6. As regards the first question, the defendants have contended that as the plaintiff has no present interest in the debuttar estate, he is not competent to maintain this action. No authority has been cited in support of this argument, but reference has been made to Section 92 of the Civil Procedure Code. That section, it is conceded, is applicable only to trusts created for public purposes of a charitable or religious nature : suits in respect of alleged breaches of such public charities may be instituted, either by the Advocate General or by two or more persons having an interest in the trust who have obtained the consent in writing of the Advocate General,. The defendants respondents have laid stress on the fact that the object of this restriction was to prevent the institution of an indefinite number of reckless and harassing suits against the trustees of a public charity by individuals interested in the trust: Sajedur Raja Chowdhuri v. Gour Mohun Das 24 C. 418; Budree Das v. Chooni Lal 33 C. 789 : C.W.N. 581; D'Cruz v. D'Silva 1 Ind. Cas. 995 : 32 M. 131 : 4 M.L.T. 345 and they have pressed us to extend, to private trusts by way of analogy, the rule embodied in Section 92, and to hold that, as in the ease of public trusts so also in the case of private trusts, the interest of the plaintiff in the trust, sufficient to qualify him to maintain his suit, must be an existing interest, not a mere contingency nor the mere possibility of succession to the managership of the trust properties. Mohiuddin v. Sayiduddtn 20 C. 810; Budh Singh Dudhuria v. Niradbaran Roy 2 C.L.J. 431. But we cannot accept the contention of the respondents as well-founded either on authority or on principle. In the case before us, according to the Will of the founder, the plaintiff stands, after Raja Peary Mohan, the next in order among persons entitled to succeed to the office of shebait, as (Bansher Jaishta Putra) the eldest male member among the descendants of Jagomohan Mookerjee : as such, he is clearly competent to maintain this suit. It is not necessary for our present purpose to recapitulate all the rights of the founder of a charitable trust or of his heirs in relation to the trust. The authorities are clear upon the point that, in certain events, for instance, where the line originally indicated by the founder fails, the founder or his heir has the right to nominate the shebait or have vested in him the shebaitship, and this principle is applicable equally to private and public trusts: Sital Das Babaji v. Pertap Chunder Sarma 3 Ind. Cas. 408 : 11 C.L.J. 2; Raj Krishna Dey v. Bipin Behari Dey 18 Ind. Cas. 961 : 40 0. 251 : 17 0.L.J. 189; Boidyo Gauranga Sahu v. Sudevi Mata 41 Ind. Cas. 689 : 40 M. 612 : 82 M.L.J. 697 : (1917) M.W.N. 429. Analogous to this doctrine is the principle that the founder or his heirs may sue for the enforcement of the trust, for the removal of the old trustee, for the appointment of a new one and may thereby secure the' proper administration of the trust and its properties. Whatever restrictions may have been prescribed by the Legislature as to the mode of institution of such suits in respect of public trusts, the rights of the founder of a private trust or of his heirs remain unimpaired. Such right of suit by the founder or his heirs is recognised in a long series of decisions: Bhurruck Chunder Sahoo v. Golam Shuruff 10 W.R. 458, Mohesh Chunder v. Koylash Chunder 11 W.R. 443, Biddia Soonduree v. Doorganund 22 W.R. 97, Sheoratan Kunwari v. Ram Pargash 18 A. 227 : A.W.N. (1896)37) 8 Ind. Dec. (N.S.) 858, Giyana Sambandha Pandara Sannadhi v. Kandasami Tumbiran 10 M. 375 : 3 Ind. Dec. (N.S.) 1015, Sathappayyar v. Periasami 14 M. 1 : 5 Ind. Dec. (N.S.) 1; Gajapati v. Bhagavan Dots 15 M. 44; Ganapati Ayyan v. Savithri Ammal 21 M. 10. As Lord Mansfield, observed in St. John's College v. Toligton (1757) 1 Burr. 158 at p. 200 : 97 E. R. 245 a charitable foundation, so far as it is charitable, that is, so far as it is formed to give effect to a charitable purpose in reference to property provided by the founder, is the creature of the founder. He has the right to determine, when the charitable foundation is established, the mode in which the foundation shall be governed and its revenues applied, and the law reserves to him and his heirs or appointees certain permanent functions with a view to prevent what is called by Holt, C.J., all perverting of the charity': Phillips v. Bury (1788) 2 T.R. 346 at p. 353 : 100 E.R 186. This right, according to Lord Hardwicke, has its origin in 'the property of the donor and the power which, every one has to dispose, direct and regulate his own property': Green v. Rutherforth (1750) 1 Ves. 462 : 27 E.R. 1144. Under the Law of England it is well-settled that if a private person is the founder of a charitable corporation, then he and his heirs are the visitors, and it is only where the line of heirs of a private founder has become extinct, or where they cannot be found or are incompetent to act, that the visitatorial power devolves on the Crown. Attorney General v. Gaunt (1790) 3 Swans. 158 note (sic) E R 811; Attorney General v. Bedham School (1857) 23 Beav 350 : 6 L.J. Ch. 497 : 3 Jur. (N.S.) 325 : 5 W.R. (sic): 53 E.R 138 : 113 E.R. 169 We are of opinion that on the analogy of this well recognised principle, the view may be maintained that in respect of a debuttar in this country, the founder or his heirs may invoke the assistance of a judicial tribunal for the proper administration thereof on the allegation that the trusts are not properly performed : and the case is strengthened when the management would, under the terms of the trust, vest in the plaintiff as the founder's heir, on a vacancy caused by the removal of the actual incumbent for misconduct: Biddia Soonduree v. Doorganund (sic) : Kazi Hasan v. Sagun 24 B. 170 : 1 Bom. L.R. 649; Prosunno Moyee Dosse v. Koonjo Beharee (864) W.R. 157; Sam Narain Singh v. Ramoon Paurey 23 W.R. 76. We hold accordingly that the plaintiff is entitled to maintain the present suit.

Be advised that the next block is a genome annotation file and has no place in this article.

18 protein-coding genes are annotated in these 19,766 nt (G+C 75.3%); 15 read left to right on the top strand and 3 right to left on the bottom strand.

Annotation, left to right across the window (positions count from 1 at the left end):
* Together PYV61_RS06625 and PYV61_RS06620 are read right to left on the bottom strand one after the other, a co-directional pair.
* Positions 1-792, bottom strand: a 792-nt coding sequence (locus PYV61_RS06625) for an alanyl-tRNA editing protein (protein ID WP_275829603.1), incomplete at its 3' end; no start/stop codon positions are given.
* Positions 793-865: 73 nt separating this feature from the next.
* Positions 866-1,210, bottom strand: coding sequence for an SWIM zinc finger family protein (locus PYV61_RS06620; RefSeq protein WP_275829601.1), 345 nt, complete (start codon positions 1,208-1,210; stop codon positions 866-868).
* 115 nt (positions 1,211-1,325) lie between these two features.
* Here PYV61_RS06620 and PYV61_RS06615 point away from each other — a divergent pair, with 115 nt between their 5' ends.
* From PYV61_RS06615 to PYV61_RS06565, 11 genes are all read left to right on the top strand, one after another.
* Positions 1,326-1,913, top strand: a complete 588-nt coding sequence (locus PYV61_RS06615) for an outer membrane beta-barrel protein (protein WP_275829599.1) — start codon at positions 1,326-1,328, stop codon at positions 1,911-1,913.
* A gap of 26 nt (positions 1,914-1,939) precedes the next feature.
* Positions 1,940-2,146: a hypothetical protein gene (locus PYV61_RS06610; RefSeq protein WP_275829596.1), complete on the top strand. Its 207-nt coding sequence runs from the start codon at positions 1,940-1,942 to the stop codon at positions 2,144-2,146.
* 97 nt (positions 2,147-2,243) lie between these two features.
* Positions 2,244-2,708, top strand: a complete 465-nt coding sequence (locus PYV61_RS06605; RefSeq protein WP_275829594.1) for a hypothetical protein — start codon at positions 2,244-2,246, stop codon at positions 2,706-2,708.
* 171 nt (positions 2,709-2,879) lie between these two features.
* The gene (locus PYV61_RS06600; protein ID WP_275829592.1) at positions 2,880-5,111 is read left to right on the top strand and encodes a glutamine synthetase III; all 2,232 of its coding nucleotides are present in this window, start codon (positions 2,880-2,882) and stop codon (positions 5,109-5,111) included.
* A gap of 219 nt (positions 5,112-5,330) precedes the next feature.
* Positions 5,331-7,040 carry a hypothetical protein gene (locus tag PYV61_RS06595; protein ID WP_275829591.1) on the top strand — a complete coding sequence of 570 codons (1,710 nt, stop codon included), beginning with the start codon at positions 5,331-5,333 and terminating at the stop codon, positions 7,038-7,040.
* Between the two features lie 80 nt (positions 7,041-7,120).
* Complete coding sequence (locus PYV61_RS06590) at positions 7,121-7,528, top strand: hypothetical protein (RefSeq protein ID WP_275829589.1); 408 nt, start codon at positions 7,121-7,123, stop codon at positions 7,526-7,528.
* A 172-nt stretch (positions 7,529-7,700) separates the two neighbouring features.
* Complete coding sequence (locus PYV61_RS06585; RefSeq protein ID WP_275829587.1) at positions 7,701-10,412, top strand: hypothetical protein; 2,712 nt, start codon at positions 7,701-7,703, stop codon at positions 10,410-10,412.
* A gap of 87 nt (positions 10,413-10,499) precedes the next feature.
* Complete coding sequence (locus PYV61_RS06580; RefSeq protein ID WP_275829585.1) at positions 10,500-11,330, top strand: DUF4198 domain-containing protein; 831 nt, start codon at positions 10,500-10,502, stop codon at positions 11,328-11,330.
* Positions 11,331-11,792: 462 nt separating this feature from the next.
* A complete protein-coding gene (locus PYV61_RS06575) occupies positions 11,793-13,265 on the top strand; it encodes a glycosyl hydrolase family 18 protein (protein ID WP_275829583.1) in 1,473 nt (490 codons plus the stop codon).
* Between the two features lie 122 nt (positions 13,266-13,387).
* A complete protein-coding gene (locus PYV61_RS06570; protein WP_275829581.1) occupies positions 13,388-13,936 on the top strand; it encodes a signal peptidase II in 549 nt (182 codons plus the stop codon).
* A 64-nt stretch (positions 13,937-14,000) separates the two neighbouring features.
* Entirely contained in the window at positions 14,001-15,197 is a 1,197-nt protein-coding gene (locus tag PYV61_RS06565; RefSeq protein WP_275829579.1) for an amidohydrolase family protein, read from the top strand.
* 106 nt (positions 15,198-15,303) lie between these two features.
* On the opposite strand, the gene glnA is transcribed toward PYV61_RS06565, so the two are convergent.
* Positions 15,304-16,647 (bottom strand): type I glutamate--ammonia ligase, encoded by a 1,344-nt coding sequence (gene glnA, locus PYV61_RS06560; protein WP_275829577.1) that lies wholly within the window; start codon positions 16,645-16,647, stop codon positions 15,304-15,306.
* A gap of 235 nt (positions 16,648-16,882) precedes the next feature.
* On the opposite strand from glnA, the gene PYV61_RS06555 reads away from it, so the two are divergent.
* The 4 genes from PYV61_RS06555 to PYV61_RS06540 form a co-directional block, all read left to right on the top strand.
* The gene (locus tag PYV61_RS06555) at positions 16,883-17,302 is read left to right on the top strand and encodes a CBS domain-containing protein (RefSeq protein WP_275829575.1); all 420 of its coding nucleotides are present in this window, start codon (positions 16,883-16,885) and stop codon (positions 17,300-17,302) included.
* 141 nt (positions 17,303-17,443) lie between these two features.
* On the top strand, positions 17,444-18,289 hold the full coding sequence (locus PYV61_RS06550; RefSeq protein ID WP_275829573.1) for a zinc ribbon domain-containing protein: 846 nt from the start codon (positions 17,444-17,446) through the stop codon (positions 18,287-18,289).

7. As regards the second question, three points require examination, namely, first, who supplied the purchase money : secondly, if the purchase money was supplied by Raja Peary Mohan, can the validity of the sale be successfully impeached, as between the debuitar estate on the one hand and the nominal purchaser on the other : and thirdly, if the sale can be impeached, on what terms should the property be restored to the debuttar estate.